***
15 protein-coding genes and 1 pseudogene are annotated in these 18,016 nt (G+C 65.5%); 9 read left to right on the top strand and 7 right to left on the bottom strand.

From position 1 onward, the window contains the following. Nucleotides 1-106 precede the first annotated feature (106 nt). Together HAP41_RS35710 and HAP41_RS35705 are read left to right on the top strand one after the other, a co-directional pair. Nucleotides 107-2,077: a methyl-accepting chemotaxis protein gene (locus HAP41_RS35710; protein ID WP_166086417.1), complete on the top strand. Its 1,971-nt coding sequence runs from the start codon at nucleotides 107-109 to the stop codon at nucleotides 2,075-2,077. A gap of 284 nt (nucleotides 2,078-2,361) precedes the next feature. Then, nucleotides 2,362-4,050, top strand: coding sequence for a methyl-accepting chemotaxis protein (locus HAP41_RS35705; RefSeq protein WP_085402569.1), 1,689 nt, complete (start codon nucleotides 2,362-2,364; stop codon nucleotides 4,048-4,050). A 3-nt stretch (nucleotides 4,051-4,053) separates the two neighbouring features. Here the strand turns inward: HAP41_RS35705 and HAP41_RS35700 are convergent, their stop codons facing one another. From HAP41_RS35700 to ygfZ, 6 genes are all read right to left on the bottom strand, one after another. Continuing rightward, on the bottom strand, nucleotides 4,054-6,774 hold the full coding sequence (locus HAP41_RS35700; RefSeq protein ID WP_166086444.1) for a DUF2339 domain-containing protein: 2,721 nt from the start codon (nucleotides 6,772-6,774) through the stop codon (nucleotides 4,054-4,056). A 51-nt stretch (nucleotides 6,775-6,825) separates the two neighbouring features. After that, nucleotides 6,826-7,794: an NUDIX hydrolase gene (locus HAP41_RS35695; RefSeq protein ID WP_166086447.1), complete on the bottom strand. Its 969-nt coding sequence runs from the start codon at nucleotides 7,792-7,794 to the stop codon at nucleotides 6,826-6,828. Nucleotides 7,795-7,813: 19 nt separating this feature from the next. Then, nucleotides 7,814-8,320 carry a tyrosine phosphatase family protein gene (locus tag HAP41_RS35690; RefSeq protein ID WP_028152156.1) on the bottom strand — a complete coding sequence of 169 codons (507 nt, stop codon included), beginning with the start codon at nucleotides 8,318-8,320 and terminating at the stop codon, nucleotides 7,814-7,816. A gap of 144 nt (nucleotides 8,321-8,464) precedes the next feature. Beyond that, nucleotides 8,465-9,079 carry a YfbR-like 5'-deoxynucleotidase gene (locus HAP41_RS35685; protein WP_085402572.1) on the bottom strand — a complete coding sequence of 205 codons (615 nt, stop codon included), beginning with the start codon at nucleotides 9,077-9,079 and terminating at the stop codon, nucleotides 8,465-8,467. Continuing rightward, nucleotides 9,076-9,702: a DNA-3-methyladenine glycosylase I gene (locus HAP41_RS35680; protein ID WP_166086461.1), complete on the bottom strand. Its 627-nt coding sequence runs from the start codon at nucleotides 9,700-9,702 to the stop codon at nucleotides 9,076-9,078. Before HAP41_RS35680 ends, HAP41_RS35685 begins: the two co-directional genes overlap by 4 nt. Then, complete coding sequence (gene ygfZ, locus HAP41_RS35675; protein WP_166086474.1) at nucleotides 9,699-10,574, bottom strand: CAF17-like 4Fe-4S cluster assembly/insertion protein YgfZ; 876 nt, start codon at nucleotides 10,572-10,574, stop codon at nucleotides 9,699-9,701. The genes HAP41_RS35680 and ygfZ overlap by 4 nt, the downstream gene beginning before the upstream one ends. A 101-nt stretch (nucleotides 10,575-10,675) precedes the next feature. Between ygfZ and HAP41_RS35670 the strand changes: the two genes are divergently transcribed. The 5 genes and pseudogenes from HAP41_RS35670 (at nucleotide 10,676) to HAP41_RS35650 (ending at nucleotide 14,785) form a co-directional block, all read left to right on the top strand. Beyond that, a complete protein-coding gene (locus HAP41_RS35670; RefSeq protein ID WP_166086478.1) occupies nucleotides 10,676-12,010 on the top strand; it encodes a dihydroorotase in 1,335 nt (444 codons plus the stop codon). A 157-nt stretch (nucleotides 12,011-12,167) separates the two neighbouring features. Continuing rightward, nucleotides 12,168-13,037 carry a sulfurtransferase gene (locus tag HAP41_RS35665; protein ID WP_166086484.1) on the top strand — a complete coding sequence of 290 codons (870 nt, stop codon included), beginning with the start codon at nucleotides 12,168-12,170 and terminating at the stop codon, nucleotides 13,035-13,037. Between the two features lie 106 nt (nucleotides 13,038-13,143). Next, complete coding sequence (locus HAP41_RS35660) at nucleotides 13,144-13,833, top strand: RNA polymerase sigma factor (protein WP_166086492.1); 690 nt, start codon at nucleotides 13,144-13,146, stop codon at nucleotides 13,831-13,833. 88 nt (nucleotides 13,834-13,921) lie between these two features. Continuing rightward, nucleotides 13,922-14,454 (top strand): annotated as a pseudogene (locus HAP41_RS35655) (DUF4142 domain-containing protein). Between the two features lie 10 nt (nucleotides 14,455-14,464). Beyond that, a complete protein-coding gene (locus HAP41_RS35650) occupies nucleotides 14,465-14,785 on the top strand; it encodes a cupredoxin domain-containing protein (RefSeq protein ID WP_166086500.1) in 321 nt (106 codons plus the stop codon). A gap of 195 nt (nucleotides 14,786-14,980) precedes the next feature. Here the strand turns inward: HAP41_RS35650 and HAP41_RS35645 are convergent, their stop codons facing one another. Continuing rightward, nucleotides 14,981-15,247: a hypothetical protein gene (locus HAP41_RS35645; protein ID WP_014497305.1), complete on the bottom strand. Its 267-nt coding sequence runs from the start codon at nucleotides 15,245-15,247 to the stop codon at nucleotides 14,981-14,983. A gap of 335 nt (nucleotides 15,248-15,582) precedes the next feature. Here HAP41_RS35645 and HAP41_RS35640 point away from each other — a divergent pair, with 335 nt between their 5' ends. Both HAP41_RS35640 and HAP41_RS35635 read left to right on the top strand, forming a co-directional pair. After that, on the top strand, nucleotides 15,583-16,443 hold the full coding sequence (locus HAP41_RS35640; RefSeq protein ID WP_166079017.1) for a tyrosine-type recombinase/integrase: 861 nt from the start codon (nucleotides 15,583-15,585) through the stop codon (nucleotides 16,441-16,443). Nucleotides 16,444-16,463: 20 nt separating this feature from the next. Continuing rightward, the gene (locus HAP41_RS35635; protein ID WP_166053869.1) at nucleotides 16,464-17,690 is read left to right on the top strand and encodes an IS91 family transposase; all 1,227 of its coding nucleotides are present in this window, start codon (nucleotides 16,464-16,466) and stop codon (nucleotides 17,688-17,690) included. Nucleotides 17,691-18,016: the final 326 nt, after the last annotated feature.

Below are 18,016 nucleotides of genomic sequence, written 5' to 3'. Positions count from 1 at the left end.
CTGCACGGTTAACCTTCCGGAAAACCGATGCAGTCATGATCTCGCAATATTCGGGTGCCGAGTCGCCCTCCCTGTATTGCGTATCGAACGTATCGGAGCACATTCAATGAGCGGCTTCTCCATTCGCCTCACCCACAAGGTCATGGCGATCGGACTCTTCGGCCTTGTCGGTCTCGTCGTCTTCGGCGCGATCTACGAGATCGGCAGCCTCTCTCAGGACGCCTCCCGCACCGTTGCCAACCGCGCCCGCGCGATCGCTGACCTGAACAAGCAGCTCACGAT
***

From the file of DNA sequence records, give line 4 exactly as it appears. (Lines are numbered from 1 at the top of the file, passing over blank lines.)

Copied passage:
CTGCACGGTTAACCTTCCGGAAAACCGATGCAGTCATGATCTCGCAATATTCGGGTGCCGAGTCGCCCTCCCTGTATTGCGTATCGAACGTATCGGAGCACATTCAATGAGCGGCTTCTCCATTCGCCTCACCCACAAGGTCATGGCGATCGGACTCTTCGGCCTTGTCGGTCTCGTCGTCTTCGGCGCGATCTACGAGATCGGCAGCCTCTCTCAGGACGCCTCCCGCACCGTTGCCAACCGCGCCCGCGCGATCGCTGACCTGAACAAGCAGCTCACGAT